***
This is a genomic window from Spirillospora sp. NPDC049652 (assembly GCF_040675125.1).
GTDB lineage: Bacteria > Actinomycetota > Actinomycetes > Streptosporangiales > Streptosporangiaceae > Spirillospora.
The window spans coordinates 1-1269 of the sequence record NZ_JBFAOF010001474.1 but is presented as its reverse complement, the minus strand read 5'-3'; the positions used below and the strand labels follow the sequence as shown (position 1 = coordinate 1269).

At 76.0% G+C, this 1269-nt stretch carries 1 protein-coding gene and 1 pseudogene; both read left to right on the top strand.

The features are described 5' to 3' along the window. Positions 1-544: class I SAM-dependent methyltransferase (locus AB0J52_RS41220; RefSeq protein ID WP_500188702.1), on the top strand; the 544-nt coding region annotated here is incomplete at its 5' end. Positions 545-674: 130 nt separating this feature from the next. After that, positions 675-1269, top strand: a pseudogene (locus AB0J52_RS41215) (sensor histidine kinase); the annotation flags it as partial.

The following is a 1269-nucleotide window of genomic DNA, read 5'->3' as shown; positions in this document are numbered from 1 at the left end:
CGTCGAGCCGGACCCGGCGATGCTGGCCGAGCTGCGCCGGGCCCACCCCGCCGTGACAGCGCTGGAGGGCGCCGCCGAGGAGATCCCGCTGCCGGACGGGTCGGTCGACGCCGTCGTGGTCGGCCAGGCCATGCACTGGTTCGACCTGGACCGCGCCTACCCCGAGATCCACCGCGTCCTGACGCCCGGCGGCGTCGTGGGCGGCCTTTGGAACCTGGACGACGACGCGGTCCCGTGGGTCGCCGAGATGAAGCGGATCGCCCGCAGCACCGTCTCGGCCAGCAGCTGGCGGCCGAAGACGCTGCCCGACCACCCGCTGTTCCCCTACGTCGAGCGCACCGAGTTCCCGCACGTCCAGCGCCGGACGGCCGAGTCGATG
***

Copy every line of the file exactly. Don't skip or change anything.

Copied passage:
This is a genomic window from Spirillospora sp. NPDC049652 (assembly GCF_040675125.1).
GTDB lineage: Bacteria > Actinomycetota > Actinomycetes > Streptosporangiales > Streptosporangiaceae > Spirillospora.
The window spans coordinates 1-1269 of the sequence record NZ_JBFAOF010001474.1 but is presented as its reverse complement, the minus strand read 5'-3'; the positions used below and the strand labels follow the sequence as shown (position 1 = coordinate 1269).

At 76.0% G+C, this 1269-nt stretch carries 1 protein-coding gene and 1 pseudogene; both read left to right on the top strand.

The features are described 5' to 3' along the window. Positions 1-544: class I SAM-dependent methyltransferase (locus AB0J52_RS41220; RefSeq protein ID WP_500188702.1), on the top strand; the 544-nt coding region annotated here is incomplete at its 5' end. Positions 545-674: 130 nt separating this feature from the next. After that, positions 675-1269, top strand: a pseudogene (locus AB0J52_RS41215) (sensor histidine kinase); the annotation flags it as partial.

The following is a 1269-nucleotide window of genomic DNA, read 5'->3' as shown; positions in this document are numbered from 1 at the left end:
CGTCGAGCCGGACCCGGCGATGCTGGCCGAGCTGCGCCGGGCCCACCCCGCCGTGACAGCGCTGGAGGGCGCCGCCGAGGAGATCCCGCTGCCGGACGGGTCGGTCGACGCCGTCGTGGTCGGCCAGGCCATGCACTGGTTCGACCTGGACCGCGCCTACCCCGAGATCCACCGCGTCCTGACGCCCGGCGGCGTCGTGGGCGGCCTTTGGAACCTGGACGACGACGCGGTCCCGTGGGTCGCCGAGATGAAGCGGATCGCCCGCAGCACCGTCTCGGCCAGCAGCTGGCGGCCGAAGACGCTGCCCGACCACCCGCTGTTCCCCTACGTCGAGCGCACCGAGTTCCCGCACGTCCAGCGCCGGACGGCCGAGTCGATG